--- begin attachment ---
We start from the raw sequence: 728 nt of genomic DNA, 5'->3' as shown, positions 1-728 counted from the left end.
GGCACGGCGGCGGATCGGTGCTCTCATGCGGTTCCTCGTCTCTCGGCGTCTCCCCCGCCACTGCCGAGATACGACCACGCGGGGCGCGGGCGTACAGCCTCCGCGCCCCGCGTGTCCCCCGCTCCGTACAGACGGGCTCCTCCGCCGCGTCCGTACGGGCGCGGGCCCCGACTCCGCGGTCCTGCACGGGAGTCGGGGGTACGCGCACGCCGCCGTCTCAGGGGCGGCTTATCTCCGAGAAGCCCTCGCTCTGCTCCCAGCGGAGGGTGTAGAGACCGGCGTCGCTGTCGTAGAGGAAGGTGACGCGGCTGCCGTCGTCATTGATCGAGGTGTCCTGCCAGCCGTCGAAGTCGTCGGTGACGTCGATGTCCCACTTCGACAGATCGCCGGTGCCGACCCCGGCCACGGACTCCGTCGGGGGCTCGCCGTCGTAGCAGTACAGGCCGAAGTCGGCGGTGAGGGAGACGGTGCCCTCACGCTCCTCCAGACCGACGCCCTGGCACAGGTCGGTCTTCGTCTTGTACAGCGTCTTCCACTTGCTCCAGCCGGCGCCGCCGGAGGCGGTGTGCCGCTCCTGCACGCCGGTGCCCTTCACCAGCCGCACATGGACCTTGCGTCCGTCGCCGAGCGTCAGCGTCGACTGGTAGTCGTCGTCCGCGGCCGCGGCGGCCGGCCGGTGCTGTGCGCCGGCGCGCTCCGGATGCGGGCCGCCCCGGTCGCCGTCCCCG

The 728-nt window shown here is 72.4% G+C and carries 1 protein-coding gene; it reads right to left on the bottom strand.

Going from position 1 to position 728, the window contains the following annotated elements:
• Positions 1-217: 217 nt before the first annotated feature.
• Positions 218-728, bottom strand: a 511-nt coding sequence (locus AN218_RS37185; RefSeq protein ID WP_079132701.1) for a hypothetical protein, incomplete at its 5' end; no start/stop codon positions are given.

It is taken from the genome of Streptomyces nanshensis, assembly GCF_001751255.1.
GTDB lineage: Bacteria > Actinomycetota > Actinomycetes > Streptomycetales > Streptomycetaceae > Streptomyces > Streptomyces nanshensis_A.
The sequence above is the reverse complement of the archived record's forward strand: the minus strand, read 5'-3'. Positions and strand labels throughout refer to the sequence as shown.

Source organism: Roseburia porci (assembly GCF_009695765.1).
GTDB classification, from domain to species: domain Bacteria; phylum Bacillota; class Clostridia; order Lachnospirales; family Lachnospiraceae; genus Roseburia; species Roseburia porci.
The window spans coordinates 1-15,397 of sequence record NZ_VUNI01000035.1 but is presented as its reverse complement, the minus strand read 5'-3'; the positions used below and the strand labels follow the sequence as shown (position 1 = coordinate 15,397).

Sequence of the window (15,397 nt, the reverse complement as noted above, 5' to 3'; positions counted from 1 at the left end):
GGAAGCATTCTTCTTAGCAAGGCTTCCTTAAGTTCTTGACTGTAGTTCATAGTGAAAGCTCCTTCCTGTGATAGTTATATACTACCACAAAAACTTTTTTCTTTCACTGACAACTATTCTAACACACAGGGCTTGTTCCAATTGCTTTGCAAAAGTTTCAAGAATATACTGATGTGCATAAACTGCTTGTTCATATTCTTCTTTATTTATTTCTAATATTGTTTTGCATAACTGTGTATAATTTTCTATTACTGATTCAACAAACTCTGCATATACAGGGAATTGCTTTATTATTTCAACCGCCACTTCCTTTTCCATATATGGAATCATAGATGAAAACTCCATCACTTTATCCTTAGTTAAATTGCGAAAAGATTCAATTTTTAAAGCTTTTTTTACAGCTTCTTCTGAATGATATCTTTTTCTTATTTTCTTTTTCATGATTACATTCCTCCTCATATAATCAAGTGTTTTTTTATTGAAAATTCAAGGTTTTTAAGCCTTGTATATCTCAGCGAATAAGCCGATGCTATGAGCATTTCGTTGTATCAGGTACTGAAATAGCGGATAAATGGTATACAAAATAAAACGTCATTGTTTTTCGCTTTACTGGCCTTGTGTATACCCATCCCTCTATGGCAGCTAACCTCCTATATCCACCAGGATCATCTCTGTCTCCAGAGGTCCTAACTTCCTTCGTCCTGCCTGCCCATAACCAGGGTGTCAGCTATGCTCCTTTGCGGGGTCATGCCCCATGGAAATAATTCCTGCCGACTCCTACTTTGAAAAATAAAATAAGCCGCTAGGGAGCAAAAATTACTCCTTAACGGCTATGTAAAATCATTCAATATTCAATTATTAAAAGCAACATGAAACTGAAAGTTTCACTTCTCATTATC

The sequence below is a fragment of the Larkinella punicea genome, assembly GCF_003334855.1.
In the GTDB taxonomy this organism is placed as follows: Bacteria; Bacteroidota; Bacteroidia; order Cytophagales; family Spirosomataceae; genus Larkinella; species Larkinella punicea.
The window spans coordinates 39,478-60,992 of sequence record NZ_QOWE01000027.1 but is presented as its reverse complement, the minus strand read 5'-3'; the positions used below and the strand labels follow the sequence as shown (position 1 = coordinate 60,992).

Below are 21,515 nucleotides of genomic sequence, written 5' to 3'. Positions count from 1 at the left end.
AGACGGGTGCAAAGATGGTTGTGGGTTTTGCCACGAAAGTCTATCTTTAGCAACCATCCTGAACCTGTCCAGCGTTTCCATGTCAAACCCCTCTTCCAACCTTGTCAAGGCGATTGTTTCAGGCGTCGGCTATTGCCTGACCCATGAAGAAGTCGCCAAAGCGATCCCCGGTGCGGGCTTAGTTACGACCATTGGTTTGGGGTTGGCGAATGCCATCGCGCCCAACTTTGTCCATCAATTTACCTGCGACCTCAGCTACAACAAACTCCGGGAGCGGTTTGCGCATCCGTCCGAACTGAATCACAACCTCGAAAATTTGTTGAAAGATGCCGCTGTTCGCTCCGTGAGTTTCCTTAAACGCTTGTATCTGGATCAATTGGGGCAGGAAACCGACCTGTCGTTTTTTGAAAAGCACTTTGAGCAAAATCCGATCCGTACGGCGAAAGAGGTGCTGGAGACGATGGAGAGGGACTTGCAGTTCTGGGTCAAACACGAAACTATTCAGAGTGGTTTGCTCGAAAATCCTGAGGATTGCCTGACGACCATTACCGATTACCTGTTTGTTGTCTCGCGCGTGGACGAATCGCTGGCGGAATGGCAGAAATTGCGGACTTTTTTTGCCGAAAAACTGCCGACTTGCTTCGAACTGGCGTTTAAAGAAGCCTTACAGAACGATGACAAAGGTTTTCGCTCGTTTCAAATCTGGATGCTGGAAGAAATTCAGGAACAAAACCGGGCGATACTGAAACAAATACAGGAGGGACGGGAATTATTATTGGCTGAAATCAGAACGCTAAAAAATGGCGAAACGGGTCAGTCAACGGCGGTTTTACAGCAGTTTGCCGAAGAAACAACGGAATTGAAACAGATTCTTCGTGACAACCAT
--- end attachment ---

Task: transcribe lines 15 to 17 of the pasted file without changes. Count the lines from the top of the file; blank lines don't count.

The sequence below is a fragment of the Larkinella punicea genome, assembly GCF_003334855.1.
In the GTDB taxonomy this organism is placed as follows: Bacteria; Bacteroidota; Bacteroidia; order Cytophagales; family Spirosomataceae; genus Larkinella; species Larkinella punicea.
The window spans coordinates 39,478-60,992 of sequence record NZ_QOWE01000027.1 but is presented as its reverse complement, the minus strand read 5'-3'; the positions used below and the strand labels follow the sequence as shown (position 1 = coordinate 60,992).